Golf/Statistics for texas scramble with 3s and 4s.
QUESTION: Dear Ken,
in our club we do sometime play texas scramble but then have mixed teams of 3 players and 4 players. I am looking for the statictis of advantage of teh one over the other and/or a handicap correction.
Can you help me out.
ANSWER: Hi Tom,
I haven't seen anything on this in terms of a full mathematical analysis. The 4 players team definitely has an advantage. By how much, I'm not sure.
Let me work on some numbers. I'm quite busy right now with a couple of projects so it'll probably be about a week before I get back to you.
---------- FOLLOW-UP ----------
QUESTION: Dear Ken,
I assume your busy life kept you away a bit longer but as I have seen no follow-up now for some weeks (your initial reply was from 21 januari) can I ask you if you succeeded in juggling the numbers?
Thanks for your help.
Sorry for the delay.
What you're asking is extremely complex, so I've made some simplified assumptions.
We can get a general idea about the difference by assuming the likelihood of each player hitting a good or decent shot (that could be used for the next shot) is always the same. In reality, this is not the case as one may be poor driver but have a good short game, and vice versa. As well, putts have a much higher degree of error than do tee shots (one can recover by a poor drive and still make par; a missed put, however, is a totally missed shot).
I'll assume 4 levels of players: low handicap, medium low handicap, medium high handicap and high handicap (a foursome would have one of each). I'll model the outcomes with a probability model.
The probability of each player hitting a usable shot would be:
low handicap = 0.75 (3 of 4 shots)
med-low = 0.50 (every 2nd shot)
med-high = 0.167 (1 of 6 shots)
high = 0.0833 (1 of 12 shots)
I won't get into the probability calculations but will just provide the results.
only 3 players
4 players Probability Probability
one of each 0.90 1 2 3 4 5 6
two lows, med1, med2 0.97 1.08 8 0.90 0.99 -1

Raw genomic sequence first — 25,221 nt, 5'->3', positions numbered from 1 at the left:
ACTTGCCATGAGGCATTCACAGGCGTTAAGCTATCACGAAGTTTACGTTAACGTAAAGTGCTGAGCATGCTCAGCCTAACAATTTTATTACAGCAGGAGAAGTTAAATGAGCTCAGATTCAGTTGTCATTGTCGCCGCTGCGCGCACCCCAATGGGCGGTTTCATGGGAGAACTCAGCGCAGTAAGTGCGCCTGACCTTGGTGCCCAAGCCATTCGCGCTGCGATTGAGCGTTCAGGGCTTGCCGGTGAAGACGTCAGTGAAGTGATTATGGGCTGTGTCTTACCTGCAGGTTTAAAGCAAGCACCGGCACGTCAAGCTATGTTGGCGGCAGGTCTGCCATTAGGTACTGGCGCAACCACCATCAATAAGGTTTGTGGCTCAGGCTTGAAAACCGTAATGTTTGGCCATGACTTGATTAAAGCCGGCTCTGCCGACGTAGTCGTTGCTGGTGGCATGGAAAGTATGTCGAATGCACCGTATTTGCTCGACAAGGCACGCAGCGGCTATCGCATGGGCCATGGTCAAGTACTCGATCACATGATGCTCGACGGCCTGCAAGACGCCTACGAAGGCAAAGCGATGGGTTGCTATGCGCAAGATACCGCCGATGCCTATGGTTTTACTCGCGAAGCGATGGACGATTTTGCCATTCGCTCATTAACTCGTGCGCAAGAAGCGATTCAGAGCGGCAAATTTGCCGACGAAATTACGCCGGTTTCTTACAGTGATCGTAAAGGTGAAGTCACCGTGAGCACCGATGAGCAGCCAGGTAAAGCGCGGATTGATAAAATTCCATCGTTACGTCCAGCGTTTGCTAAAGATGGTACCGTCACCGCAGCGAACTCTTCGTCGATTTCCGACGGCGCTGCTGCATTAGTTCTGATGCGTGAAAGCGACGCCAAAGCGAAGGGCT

two lows, med1, high 0.97 1.07 7 0.89 0.98 -2
two lows, med2, high 0.95 1.05 5 0.81 0.89 -11
two med1, med2, low 0.95 1.05 5 0.90 0.99 -1
two med1, med2, high 0.81 0.89 -11 0.62 0.68 -32
two med1, low, high 0.94 1.04 4 0.89 0.98 -2
two med2, med1, low 0.91 1.01 1 0.90 0.99 -1
two med2, med1, high 0.68 0.75 -25 0.62 0.68 -32
two highs, med1, med2 0.65 0.72 -28 0.62 0.68 -32
two highs, med1, low 0.89 0.99 -1 0.89 0.98 -2
two highs, med 2, low 0.82 0.91 -9 0.81 0.89 -11
The baseline probability is for 4 players, one from each group = 0.90
90% chance of having at least one of the players hitting a reasonable shot.
Column 4 includes the probabilities of 3 players hitting a reasonable shot. Column 5 compares each probability to the baseline of 0.90.
The first row lists the outcomes for a foursome (columns 1,2 & 3) consisting of two low handicaps, one medium low and one high handicap). Probability of hitting at least one decent shot is 0.97. Comparing to the baseline, 0.97/0.90 = 1.08 or an 8% advantage.
The outcomes for a threesome (columns 4, 5 & 6) consisting of one low, one medium low and one high): probability = 0.90, compared to baseline, 0.90/0.90 = 0.99 (rounding) or a 1% disadvantage.
In terms of your question about the disadvantage of a threesome, the most significant would be:
low, medium high and a high = 11% disadvantage.
med low, med high, high = 32% disadvantage
Not sure how to compensate, however. One would need a much more detailed analysis, not making so many simplified assumptions.
Hope this helps.